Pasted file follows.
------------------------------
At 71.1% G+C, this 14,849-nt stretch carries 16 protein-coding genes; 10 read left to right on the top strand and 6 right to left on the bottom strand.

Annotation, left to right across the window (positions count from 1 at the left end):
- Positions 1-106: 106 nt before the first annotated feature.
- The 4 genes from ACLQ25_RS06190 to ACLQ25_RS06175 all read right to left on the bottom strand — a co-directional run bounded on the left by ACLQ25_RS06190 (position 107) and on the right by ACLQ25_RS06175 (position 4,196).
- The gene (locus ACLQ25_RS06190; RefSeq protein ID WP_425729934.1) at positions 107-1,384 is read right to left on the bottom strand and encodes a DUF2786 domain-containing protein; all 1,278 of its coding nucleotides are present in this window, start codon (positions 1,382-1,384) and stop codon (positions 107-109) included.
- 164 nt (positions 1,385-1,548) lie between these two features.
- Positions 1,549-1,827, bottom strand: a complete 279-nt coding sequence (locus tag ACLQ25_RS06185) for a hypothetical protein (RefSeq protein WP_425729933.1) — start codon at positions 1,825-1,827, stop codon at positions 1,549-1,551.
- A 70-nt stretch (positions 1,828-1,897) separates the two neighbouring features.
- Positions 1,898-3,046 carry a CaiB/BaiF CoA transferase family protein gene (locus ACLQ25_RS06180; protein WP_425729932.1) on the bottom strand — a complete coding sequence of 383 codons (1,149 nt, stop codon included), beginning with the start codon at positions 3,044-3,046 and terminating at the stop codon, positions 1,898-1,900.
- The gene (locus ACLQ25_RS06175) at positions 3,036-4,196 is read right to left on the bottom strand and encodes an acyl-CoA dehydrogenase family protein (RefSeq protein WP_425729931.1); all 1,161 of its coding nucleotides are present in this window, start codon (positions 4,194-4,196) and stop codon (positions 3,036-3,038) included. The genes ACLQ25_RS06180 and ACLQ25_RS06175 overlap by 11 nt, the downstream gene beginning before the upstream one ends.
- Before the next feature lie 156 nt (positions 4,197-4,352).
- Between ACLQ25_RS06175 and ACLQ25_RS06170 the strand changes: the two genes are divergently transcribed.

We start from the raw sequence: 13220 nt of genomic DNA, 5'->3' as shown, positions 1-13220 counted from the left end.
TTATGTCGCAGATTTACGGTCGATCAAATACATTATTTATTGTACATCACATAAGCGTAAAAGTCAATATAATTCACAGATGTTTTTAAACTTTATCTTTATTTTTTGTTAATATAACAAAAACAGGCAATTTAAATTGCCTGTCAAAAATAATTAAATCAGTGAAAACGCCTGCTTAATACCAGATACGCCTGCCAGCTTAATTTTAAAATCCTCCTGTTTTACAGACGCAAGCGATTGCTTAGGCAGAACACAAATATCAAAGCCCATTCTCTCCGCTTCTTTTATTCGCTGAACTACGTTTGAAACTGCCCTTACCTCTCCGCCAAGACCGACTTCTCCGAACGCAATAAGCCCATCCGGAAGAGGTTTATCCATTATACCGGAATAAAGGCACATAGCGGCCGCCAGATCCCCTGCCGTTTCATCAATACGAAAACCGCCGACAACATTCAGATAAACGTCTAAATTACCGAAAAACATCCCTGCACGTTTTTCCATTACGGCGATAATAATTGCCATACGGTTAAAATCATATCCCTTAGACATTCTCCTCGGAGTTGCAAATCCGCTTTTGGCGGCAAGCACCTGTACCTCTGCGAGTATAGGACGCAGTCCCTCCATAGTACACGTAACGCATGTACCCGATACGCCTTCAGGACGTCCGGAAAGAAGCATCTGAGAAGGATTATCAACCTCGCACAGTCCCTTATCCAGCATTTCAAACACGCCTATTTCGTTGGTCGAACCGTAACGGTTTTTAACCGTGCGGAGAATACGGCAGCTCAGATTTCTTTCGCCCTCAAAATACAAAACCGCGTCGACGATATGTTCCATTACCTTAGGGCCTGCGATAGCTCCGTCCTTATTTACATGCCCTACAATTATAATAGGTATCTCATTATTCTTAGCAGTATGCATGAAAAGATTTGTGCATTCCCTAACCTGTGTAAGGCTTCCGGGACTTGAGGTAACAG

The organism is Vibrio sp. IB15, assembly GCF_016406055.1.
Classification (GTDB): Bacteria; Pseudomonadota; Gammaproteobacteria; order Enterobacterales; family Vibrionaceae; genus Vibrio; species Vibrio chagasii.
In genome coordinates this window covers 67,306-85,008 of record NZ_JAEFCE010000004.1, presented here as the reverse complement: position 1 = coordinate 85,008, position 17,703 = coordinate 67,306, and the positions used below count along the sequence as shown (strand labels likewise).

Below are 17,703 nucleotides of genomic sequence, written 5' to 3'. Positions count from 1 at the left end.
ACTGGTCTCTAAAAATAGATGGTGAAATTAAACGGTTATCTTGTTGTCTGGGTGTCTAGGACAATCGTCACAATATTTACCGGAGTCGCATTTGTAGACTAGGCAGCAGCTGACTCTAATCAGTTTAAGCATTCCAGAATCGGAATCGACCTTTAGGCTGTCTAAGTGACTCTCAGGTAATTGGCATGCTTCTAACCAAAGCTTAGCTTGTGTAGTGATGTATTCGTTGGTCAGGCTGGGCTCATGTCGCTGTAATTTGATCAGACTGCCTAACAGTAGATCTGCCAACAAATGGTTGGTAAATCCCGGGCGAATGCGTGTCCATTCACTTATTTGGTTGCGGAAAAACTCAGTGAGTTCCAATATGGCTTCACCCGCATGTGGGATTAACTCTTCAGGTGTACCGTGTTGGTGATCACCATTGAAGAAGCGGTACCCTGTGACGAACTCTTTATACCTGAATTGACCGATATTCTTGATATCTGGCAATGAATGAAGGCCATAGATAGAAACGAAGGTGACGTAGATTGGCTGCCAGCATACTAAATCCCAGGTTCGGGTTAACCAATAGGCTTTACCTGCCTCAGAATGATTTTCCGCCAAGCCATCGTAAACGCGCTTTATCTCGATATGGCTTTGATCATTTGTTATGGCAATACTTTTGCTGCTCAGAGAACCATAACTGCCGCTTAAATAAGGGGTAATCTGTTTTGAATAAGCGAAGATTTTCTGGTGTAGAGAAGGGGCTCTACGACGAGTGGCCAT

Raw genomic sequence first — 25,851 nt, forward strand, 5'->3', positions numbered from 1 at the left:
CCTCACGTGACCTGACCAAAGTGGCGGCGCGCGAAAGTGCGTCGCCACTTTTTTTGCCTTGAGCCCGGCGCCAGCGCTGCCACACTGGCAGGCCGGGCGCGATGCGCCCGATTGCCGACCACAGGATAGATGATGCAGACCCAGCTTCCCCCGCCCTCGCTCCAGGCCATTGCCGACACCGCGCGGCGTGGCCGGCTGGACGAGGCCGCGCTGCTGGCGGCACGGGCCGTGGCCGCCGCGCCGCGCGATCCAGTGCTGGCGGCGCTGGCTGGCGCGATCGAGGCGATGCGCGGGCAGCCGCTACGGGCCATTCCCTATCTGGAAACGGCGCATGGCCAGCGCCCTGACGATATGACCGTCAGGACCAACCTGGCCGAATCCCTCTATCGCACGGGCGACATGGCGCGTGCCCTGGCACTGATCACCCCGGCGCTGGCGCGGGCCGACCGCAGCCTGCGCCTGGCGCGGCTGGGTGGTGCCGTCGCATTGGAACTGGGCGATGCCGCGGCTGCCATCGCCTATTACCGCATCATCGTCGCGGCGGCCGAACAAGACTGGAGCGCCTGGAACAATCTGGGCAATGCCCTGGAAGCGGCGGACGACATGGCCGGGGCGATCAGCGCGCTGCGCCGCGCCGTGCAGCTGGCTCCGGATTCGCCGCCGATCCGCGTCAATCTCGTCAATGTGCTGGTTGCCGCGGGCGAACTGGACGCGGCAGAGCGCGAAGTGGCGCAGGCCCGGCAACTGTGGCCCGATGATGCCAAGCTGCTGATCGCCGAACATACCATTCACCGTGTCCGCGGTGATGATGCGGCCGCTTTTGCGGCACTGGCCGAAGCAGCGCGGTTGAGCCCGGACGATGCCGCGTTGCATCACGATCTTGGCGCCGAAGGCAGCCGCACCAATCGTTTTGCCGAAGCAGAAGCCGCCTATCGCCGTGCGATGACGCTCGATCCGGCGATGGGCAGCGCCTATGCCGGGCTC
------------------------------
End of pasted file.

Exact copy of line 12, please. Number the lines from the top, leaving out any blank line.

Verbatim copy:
- Between ACLQ25_RS06175 and ACLQ25_RS06170 the strand changes: the two genes are divergently transcribed.